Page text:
July 5, 2012
The researchers evaluated whether routine, twice-yearly STD testing, together with brief risk-reduction counseling, reduces STD incidence and high-risk behaviors.
The SUN study is a prospective, observational HIV cohort study carried out in four US cities. At enrollment, then at six-month intervals, participants completed a behavioral survey and underwent STD testing. If diagnosed, they were treated. All participants received brief risk-reduction counseling from medical providers.
Among men who have sex with men (MSM), the researchers examined STD incidence trends and rates of self-reported risk behaviors before and after exposure to the risk-reduction counseling. The pre-intervention visit was the study visit that took place at least six months after enrollment STD screening and treatment, and at which the participant was first exposed to the intervention; the post-intervention visit occurred 12 months later.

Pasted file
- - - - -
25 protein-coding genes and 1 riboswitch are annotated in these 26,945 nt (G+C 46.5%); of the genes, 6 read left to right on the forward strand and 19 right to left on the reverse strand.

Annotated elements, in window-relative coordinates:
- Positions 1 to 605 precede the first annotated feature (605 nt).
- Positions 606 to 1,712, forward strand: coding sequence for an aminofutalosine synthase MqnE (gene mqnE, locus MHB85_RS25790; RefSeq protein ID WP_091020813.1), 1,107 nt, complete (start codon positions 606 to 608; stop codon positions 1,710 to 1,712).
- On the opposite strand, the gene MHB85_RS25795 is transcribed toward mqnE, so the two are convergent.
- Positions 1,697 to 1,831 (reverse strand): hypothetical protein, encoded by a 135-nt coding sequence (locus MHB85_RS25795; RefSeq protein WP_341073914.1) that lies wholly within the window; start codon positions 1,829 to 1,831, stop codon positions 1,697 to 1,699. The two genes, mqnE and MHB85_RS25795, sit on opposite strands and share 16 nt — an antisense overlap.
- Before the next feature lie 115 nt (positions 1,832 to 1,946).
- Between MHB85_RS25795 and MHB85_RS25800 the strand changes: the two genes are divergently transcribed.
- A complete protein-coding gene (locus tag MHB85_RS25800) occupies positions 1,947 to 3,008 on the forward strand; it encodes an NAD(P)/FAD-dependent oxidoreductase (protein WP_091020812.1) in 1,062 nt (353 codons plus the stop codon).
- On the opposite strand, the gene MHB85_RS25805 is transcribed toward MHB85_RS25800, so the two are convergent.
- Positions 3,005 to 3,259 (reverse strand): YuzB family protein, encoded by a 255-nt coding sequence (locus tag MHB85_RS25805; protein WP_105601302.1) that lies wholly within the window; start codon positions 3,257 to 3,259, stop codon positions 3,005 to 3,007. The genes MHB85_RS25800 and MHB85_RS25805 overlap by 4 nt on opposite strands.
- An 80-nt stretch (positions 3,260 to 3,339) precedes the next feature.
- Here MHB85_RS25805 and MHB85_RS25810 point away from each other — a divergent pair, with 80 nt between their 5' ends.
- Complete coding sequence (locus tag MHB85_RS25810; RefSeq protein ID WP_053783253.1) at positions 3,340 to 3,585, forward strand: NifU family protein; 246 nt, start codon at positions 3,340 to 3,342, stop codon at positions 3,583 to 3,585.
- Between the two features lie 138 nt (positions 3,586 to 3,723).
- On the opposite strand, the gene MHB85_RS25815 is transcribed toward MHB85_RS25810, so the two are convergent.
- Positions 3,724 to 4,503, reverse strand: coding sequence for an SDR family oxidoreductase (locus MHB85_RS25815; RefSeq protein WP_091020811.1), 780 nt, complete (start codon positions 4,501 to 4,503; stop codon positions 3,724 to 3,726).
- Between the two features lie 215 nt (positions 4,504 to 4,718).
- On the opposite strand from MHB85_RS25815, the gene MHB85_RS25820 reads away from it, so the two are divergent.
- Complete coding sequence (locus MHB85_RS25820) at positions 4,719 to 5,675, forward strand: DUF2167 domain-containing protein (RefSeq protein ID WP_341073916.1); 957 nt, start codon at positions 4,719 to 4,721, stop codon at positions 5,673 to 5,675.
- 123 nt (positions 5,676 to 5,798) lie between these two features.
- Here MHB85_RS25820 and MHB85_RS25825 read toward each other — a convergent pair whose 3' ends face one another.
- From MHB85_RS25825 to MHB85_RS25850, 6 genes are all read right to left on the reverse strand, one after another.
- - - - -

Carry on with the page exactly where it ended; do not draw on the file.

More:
"STD incidence declined significantly among HIV-infected MSM after implementing frequent, routine STD testing coupled with risk-reduction counseling," the authors concluded. "These findings support adoption of routine STD screening and risk-reduction counseling for HIV-infected MSM."
Sexually Transmitted Diseases
06.2012; Vol. 39; No. 6: P. 470-474; Pragna Patel and others
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